• Dartmoor Guerrilla, Kestria, Eggardon, Penel and Kmminver, thank you so much for all your advice, it is so helpful. I have to admit to being a bit confused now so will need to absorb what you say. The refs are helpful and will re-read them. It is difficult to keep up with new medical evidence which is also challenging existing practice and change your mind set. I really appreciate your comments and your time. Thank you!

  • To echo Penel's comments re cholesterol. This is only anecdotal I know and just my own experience, but the lowest my cholesterol has ever been was on the Atkins diet.

    I now eat a high protein, high fat diet with lots of leafy veg, brassicas, root veg, but almost no fruit or refined carbs, because that's what makes me feel well.

    My doctor is I suspect quite disappointed that my cholesterol is so good when my BMI is so high :-)

  • Ha ha! When my gp told me my cholesterol level was lower than average, I wanted to tell him that my breakfast had been bacon and eggs cooked in lard, but I'm afraid I lost my nerve!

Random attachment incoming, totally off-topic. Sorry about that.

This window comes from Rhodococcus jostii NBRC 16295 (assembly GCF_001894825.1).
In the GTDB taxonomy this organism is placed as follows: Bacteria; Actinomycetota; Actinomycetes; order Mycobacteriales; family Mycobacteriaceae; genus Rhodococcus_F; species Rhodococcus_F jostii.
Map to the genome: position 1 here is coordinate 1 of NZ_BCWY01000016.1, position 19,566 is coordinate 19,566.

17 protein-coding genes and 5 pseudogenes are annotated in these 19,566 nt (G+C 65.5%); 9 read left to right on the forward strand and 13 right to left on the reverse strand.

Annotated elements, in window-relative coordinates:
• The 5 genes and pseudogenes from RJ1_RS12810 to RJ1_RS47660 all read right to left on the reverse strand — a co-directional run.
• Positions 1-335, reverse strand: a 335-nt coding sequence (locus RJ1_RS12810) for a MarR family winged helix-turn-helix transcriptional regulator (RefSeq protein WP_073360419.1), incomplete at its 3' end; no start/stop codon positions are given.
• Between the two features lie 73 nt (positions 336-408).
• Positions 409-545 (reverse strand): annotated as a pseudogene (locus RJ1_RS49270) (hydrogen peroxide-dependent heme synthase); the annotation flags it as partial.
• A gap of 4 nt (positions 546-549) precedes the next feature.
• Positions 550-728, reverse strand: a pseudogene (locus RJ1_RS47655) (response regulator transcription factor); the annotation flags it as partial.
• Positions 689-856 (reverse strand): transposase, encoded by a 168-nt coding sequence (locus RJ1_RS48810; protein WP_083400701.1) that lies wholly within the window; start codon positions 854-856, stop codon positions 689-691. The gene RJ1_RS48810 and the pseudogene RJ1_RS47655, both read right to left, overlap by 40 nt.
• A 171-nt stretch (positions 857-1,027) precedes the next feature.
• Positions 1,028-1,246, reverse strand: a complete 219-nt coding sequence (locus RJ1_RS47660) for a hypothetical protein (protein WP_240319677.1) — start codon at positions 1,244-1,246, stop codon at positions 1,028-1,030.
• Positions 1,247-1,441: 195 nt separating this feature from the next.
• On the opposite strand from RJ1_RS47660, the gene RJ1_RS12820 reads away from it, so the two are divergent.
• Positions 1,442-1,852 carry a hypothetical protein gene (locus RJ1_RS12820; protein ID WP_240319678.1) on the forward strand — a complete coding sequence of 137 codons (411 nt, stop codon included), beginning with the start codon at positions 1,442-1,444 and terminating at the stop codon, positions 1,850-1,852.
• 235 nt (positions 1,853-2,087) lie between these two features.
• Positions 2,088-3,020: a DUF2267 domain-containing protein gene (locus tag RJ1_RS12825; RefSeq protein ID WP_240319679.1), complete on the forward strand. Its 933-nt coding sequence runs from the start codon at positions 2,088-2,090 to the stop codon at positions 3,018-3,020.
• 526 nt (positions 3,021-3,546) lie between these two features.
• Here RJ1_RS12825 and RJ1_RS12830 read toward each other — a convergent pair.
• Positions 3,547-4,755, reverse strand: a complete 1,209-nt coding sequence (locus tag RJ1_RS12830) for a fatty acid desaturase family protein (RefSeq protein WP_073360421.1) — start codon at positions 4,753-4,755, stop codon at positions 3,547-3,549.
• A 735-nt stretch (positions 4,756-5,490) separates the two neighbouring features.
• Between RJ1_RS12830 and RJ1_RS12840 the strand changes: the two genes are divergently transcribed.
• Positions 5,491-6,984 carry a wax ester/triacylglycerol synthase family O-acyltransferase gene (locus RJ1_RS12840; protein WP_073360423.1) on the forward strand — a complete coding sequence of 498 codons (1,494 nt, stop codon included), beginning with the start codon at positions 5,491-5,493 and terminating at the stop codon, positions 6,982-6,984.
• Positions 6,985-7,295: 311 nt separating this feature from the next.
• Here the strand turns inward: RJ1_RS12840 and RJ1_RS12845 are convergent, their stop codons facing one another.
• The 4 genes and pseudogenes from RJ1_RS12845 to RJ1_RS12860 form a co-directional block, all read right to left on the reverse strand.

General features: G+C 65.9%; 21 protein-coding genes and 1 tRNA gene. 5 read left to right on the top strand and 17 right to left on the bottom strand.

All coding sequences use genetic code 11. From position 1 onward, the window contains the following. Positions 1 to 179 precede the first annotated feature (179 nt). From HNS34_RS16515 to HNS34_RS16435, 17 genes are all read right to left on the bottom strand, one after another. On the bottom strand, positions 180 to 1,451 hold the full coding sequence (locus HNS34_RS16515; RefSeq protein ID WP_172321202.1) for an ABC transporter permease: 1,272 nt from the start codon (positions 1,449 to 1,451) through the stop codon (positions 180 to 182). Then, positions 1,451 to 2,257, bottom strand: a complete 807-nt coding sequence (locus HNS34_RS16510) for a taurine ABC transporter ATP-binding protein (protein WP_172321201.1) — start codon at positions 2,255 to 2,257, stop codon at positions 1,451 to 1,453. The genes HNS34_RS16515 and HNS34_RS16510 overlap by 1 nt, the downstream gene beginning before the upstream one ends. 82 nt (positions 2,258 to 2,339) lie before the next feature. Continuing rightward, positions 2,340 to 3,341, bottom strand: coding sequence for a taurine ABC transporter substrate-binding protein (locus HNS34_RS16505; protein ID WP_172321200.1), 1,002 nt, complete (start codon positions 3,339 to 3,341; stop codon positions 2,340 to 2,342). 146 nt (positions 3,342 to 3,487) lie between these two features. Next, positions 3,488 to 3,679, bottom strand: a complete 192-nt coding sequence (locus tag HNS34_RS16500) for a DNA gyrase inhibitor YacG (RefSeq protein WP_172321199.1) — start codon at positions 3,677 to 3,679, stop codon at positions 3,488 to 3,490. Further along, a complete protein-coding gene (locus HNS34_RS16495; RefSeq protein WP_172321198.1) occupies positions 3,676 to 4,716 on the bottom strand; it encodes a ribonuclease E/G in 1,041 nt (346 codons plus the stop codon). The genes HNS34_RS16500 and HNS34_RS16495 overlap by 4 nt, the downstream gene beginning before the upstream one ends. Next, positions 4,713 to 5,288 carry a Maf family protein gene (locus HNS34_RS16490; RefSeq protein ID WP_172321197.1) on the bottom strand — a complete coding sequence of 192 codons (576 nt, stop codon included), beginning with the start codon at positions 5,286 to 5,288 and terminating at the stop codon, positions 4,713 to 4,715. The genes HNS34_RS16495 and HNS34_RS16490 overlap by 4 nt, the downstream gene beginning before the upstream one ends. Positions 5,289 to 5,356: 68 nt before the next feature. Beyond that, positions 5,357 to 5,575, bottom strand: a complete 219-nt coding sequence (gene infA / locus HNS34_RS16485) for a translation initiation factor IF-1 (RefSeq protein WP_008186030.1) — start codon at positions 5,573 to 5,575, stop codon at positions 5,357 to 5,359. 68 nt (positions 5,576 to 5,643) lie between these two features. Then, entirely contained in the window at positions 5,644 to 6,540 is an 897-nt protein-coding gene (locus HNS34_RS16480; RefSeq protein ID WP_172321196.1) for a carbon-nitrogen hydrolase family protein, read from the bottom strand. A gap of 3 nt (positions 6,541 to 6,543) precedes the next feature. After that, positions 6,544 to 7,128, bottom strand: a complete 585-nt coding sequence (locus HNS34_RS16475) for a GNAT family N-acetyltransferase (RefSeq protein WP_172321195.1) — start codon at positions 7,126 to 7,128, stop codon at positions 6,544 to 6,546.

• Hi urban girl, I agree with penel on this, I also stick to a paleo type of diet and now never worry about calories, eat until I'm full and my food is really tasty because I eat use natural fats to cook food, butter, olive oil and even animal fat such as lard and dripping! My weight is pretty consistent, I've lost all my excess pretty much and since I started this in January I don't have any plans to stop eating this way, it suits my body and I love it! I eat streaky bacon from free range pigs, and mushrooms cooked in butter, I don't take the crispy skin off my chicken and eat the cracking off the pork with no worries at all. The same as you I don't eat much carby food, no potatoes, only the occasional rice or processed gf. If you are interested there's a great book called 'escape the diet trap' by dr John Briffa that explains the science behind this way of eating.

    Hope this is helpful to you, I'm enthusiastic about it because who ever heard of a diet where you eat what you enjoy and lose weight!

  • What a wonderful way to eat! Dr Briffa also has an on line blog that covers current health topics.

    drbriffa.com/blog/

  • Penal and GFmom you have given me lots of things to think about. I am looking forward to my blood test results as this will be the first since diagnosis. Am going to look at Dr Briffa. Thank you!